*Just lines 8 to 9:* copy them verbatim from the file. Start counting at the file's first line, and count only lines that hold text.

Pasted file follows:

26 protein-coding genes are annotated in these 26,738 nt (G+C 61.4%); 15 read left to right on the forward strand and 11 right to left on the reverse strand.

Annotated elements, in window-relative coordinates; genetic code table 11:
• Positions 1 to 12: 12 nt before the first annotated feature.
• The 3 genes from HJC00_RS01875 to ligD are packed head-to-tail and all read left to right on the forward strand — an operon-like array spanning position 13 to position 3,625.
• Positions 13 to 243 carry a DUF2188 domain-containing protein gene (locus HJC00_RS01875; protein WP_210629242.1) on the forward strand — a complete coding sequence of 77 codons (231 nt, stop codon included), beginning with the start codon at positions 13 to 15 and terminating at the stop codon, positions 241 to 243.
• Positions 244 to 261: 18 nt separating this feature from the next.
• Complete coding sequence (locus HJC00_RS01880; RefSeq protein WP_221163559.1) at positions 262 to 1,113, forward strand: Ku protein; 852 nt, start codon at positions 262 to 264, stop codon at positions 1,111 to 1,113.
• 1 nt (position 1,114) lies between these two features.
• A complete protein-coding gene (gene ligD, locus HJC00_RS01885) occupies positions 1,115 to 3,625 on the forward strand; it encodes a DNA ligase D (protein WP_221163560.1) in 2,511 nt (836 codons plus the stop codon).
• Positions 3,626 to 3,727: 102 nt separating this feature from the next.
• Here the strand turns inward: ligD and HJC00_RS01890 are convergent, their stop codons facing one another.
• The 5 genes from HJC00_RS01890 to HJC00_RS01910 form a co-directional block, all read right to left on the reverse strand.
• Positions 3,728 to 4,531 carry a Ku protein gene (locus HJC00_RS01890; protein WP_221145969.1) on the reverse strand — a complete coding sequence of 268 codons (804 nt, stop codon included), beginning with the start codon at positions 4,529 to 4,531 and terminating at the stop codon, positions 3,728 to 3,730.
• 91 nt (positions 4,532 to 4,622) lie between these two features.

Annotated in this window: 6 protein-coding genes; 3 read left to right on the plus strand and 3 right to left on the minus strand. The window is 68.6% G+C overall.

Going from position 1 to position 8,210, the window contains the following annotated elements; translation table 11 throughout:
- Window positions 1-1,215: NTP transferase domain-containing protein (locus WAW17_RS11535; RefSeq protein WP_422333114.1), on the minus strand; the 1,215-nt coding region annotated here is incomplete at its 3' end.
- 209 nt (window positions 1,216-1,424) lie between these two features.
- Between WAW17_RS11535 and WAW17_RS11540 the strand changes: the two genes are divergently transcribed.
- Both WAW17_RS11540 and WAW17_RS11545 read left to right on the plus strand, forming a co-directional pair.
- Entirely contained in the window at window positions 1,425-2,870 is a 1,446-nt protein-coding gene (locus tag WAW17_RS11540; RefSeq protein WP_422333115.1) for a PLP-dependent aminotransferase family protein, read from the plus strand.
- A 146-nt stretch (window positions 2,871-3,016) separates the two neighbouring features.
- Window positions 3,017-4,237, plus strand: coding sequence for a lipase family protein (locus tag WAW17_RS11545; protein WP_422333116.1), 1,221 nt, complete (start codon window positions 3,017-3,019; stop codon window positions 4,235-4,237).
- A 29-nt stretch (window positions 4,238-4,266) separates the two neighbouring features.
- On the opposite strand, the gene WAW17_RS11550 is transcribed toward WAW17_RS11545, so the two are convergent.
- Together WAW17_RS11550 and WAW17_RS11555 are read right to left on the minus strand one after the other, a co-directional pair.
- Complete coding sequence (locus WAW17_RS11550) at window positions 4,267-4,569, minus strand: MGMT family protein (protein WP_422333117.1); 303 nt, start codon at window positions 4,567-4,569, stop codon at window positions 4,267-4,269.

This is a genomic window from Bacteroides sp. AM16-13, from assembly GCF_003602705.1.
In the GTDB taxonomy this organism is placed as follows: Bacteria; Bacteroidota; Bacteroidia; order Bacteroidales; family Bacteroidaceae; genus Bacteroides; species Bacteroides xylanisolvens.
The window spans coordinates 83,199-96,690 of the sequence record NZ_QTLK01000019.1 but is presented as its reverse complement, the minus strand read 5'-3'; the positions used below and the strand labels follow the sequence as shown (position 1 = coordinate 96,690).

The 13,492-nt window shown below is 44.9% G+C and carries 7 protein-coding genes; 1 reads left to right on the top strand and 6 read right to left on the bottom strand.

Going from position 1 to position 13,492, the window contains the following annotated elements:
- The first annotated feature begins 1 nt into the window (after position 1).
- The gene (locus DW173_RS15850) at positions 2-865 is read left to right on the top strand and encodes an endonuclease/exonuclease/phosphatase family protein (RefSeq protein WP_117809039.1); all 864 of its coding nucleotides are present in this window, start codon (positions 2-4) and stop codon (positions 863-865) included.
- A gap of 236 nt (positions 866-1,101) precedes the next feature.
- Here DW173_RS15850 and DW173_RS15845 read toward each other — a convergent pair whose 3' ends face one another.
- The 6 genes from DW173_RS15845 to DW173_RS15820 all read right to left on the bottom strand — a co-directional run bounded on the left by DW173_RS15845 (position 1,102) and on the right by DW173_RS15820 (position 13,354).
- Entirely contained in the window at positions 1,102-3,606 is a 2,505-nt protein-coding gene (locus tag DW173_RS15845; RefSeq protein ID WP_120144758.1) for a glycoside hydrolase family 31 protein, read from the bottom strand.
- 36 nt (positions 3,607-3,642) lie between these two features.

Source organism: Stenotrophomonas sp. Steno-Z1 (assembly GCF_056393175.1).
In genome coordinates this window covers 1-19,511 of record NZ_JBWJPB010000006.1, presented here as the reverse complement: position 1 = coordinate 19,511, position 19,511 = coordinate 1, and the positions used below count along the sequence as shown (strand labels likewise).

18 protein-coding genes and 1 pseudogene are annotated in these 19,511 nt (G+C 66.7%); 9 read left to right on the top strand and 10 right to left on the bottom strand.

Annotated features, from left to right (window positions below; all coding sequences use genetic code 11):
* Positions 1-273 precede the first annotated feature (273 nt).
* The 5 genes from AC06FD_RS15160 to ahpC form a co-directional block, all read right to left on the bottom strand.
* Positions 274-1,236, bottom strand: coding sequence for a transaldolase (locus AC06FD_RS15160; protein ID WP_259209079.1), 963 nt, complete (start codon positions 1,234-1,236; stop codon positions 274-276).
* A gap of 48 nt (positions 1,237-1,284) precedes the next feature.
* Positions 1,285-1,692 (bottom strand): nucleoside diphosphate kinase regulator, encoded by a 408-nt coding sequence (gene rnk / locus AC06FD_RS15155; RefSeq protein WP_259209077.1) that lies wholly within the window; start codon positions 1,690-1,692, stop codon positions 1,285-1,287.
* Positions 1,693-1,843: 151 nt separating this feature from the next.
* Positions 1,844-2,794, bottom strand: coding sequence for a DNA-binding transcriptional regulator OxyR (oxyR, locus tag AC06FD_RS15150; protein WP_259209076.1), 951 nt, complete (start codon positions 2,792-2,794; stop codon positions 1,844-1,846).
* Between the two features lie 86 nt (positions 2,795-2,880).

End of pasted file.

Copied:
• 1 nt (position 1,114) lies between these two features.
• A complete protein-coding gene (gene ligD, locus HJC00_RS01885) occupies positions 1,115 to 3,625 on the forward strand; it encodes a DNA ligase D (protein WP_221163560.1) in 2,511 nt (836 codons plus the stop codon).